The luxury brand said the facility is linked to the achievement of key ESG targets as part of the company’s ambition to become Climate Positive by 2040. This includes accelerating emissions reductions across its extended supply chain (Scope 3) by 46% by 2030 and becoming net zero by 2040, 10 years ahead of the 1.5°C pathway set out in the Paris Agreement.
The loan builds on Burberry’s efforts to embed ESG across its operations, including its sources of financing.
In September 2020, it became the first luxury brand to issue a sustainability bond, enlisting the support of investors to finance sustainability projects including refurbishing properties across its portfolio which are certified by LEED or BREEAM1 and “ensuring” natural resources are sourced sustainably and pollution from packaging is prevented.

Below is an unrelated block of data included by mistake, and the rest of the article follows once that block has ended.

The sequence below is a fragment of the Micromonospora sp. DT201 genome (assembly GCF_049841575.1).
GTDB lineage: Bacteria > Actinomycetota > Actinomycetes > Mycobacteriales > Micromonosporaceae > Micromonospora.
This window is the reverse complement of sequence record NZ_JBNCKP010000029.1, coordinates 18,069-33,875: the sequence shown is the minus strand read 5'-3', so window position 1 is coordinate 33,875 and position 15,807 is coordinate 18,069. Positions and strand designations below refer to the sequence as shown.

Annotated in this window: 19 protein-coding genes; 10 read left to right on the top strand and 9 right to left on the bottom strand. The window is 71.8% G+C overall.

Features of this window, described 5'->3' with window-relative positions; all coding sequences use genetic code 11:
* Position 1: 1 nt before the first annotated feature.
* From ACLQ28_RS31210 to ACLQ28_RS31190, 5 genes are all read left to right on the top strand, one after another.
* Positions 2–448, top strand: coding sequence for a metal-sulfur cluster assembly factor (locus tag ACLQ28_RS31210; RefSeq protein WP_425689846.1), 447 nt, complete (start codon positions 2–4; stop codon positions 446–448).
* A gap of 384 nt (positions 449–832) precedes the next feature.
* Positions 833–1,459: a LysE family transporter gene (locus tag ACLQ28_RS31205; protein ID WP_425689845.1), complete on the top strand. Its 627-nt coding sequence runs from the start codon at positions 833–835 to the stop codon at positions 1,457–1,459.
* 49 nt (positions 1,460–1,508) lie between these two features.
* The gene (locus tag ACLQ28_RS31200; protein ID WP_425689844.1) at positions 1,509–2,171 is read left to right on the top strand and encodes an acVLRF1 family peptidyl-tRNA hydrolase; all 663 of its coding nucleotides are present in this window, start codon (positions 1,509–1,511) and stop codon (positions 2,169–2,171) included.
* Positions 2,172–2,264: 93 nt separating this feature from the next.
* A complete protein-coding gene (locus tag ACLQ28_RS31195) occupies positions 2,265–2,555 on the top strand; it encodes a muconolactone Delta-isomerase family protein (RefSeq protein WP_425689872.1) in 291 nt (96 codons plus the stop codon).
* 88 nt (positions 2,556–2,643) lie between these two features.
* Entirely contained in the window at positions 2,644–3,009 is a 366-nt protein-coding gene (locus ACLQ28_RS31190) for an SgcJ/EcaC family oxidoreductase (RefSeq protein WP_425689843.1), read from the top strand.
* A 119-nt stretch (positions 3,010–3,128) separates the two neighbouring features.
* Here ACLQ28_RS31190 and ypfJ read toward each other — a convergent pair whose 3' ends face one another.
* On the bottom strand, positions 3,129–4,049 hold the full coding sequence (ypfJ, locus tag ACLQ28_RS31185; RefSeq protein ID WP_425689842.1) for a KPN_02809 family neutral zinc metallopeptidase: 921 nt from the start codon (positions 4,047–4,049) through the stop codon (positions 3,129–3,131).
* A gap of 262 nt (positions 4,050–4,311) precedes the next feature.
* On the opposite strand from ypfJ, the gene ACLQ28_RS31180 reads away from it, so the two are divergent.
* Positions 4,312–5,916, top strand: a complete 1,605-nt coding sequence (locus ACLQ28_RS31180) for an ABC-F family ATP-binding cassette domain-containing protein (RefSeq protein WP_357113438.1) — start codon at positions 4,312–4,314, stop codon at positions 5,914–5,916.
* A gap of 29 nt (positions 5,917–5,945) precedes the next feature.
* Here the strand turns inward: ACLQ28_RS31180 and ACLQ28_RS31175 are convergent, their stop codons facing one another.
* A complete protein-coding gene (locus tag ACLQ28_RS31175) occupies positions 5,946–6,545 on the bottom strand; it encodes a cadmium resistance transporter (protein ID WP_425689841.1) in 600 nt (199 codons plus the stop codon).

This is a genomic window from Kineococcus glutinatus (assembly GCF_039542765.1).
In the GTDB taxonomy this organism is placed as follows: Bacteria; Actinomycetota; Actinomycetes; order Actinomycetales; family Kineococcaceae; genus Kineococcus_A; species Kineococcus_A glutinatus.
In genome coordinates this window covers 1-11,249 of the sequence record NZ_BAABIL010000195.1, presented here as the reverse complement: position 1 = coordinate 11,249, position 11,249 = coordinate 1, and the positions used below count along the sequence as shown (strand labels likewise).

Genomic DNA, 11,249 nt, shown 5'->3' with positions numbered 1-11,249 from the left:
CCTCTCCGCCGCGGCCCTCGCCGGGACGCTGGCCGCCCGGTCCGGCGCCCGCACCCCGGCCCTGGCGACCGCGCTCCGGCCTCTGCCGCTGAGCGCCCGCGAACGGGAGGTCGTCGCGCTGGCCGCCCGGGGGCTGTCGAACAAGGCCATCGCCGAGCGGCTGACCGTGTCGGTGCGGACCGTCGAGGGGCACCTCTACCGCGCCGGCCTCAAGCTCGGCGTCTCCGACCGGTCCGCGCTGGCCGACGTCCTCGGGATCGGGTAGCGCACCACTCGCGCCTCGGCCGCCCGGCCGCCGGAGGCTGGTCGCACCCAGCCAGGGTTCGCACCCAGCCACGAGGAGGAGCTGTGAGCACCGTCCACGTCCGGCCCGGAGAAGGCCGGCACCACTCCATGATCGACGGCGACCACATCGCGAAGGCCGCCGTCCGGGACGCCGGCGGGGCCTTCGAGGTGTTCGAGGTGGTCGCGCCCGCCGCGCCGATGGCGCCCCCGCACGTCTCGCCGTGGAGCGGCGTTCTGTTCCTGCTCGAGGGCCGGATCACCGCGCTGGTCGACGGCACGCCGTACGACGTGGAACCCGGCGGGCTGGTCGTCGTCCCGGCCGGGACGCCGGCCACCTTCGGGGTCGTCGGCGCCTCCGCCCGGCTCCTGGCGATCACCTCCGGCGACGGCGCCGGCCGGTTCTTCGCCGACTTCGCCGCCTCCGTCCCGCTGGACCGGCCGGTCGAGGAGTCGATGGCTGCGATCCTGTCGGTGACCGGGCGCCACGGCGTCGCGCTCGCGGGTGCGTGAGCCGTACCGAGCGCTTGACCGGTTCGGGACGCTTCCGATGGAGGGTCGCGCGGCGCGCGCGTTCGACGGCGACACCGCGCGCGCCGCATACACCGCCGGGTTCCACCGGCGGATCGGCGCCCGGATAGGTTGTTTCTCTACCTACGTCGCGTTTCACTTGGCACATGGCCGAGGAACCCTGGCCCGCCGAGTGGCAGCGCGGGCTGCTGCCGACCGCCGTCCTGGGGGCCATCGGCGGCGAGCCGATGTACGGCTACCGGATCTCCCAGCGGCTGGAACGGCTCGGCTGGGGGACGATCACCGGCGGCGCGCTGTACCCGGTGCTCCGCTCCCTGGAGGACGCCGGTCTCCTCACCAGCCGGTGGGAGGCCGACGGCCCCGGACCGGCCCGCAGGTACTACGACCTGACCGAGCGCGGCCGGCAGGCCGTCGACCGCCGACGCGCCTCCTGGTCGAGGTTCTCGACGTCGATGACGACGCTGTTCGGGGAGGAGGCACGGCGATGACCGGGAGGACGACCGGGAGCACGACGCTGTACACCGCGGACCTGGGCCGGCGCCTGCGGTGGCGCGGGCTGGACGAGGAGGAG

Julie Brown, chief operating and financial officer at Burberry: “At Burberry we believe our long-term success depends on creating a net zero future. Linking sources of funding to sustainable initiatives will help drive this, not only in the luxury industry but also across the wider economy.
“We’re grateful for the support of our relationship banks in establishing this funding, which will help us on our journey to decarbonise our own operations and extended supply chain.”
Scott Barton, MD of Lloyds Bank’s Corporate and Institutional Coverage team, said: “Working alongside a climate leader such as Burberry as it progresses its green journey will be crucial for helping the wider luxury fashion industry meet its ambitious goals. We’re proud to have acted as lead coordinator on this funding package for Burberry and look forward to helping support Burberry on its sustainability journey.”